Sound — 6
On the balance of things Green Day's year has been average to poor, but trilogies tend to end with a big payoff. Mordor fell in "Return Of The King", Darth Vader got his face out in "Return Of The Jedi" and "The Matrix: Revolutions"... well, it had a lot of fighting. Proving they aren't blind to convention, Green Day have stuffed final album "Tre!" with charged rhetoric and bleeding heart drama akin to their most popular album, "American Idiot". In fact, so determined are they to demonstrate that this is the grand finale, they've opened and closed the thing with slow, swaying ballads. We'll get to "The Forgotten" later but as a curtain-raiser "Brutal Love" sets a certain precedent for seriousness.
The last two albums seemed to reject the pomp and ceremony of the rock opera' but it turns out they were just saving it all for "Tr!", which is slower, more considered and rather sentimental. The ease with which they knock those kinds of tunes out is commendable but yet again the best moments come when they pick up the pace and start bashing out the power chords with a bit of balls. The standout track (and only real exception to the album's serious mood) is "Dirty Rotten Bastards", a twisted eight minute beast with an attention deficit, jumping from place to place with none of "American Idiot"'s professionalism but all of its vigour.
There's a natural climax here but, alas, we have two more songs. Quasi-political ditty "99 Revolutions" is entirely forgettable, which leaves us with "The Forgotten". Don't be alarmed but this is a real "Knockin' On Heaven's Door" type effort slow, plodding drums, orchestral backing and a nice big guitar solo to top it off. If you've gone along with everything so far then this will close proceedings nicely but, even if not, Green Day can get away with this sort of stuff. They've done stranger things.
Lyrics — 5
It seems strange to admit that at one time this was a band that were celebrated for having their finger on the pulse of an apathetic youth and, depending on who you asked, American politics as a whole. Not quite the case anymore. They're still capable of tying together punk debauchery and pop sentiment nicely at times ("Meet me at the bathroom stall/meet me at the whispering wall") but generally speaking you're better off ignoring the lyrics as they have a tendency to hit just wide of the mark. As an example I think "Drama Queen" sums it up quite well - it's a twee, heartfelt bopper which intends well but the refrain of "she's old enough to bleed now" may have needed redrafting.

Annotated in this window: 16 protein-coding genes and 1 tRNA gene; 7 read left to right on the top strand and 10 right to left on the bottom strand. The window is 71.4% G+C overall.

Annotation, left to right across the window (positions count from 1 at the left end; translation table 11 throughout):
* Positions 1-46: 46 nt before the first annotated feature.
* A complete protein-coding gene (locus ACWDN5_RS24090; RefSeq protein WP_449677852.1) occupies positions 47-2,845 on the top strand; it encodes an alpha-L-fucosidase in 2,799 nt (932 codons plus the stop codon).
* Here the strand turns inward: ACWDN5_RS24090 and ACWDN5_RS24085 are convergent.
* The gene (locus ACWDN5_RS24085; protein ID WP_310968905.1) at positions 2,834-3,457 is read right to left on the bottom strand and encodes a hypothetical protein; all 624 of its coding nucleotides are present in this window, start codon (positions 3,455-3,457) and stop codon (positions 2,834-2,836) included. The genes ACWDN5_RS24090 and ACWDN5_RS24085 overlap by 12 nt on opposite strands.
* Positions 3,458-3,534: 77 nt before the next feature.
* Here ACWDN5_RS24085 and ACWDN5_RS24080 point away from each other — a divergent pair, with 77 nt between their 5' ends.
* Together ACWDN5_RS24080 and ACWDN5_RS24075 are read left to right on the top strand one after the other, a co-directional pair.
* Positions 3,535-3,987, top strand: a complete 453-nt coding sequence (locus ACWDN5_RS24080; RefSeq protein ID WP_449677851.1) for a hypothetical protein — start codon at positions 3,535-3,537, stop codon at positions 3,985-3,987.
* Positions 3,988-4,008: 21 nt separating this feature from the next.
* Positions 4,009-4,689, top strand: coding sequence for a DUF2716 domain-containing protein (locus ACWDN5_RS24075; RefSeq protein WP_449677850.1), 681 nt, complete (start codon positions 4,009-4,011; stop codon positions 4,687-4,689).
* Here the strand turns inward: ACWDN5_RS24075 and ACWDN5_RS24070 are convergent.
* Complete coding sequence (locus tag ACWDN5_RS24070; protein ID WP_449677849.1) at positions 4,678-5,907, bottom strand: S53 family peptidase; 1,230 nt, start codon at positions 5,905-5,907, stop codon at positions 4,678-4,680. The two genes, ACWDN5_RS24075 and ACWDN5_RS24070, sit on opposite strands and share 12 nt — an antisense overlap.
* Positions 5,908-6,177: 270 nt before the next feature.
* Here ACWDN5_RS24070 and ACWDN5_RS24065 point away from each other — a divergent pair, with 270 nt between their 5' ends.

Overall Impression — 5
Billie Joe and co. are probably entitled to do whatever they like at this stage, and they could certainly do worse than to bash out a few reflections on a long career and long life. What's unfortunate is that without the concept, you lose the narrative and for all its hooks this album doesn't quite click as a long play. The band themselves even said that "Tre!" was "cleaning up the mess" from the party started by the "Uno!" and "Dos!". How much fun does that sound?
Let's be fair, though, and take a look at this trilogy as a whole. There have been twists and turns, highs and lows, rapping and ballads. The collection holds some of Green Day's best songs from the last decade and certainly some of their worst. Such a mixed bag can't be regarded as particularly strong and "Tre!" is probably the weakest of the bunch - but taken as a whole this project has turned out a damn sight better than "21st Century Breakdown", and wouldn't you have taken that at the beginning?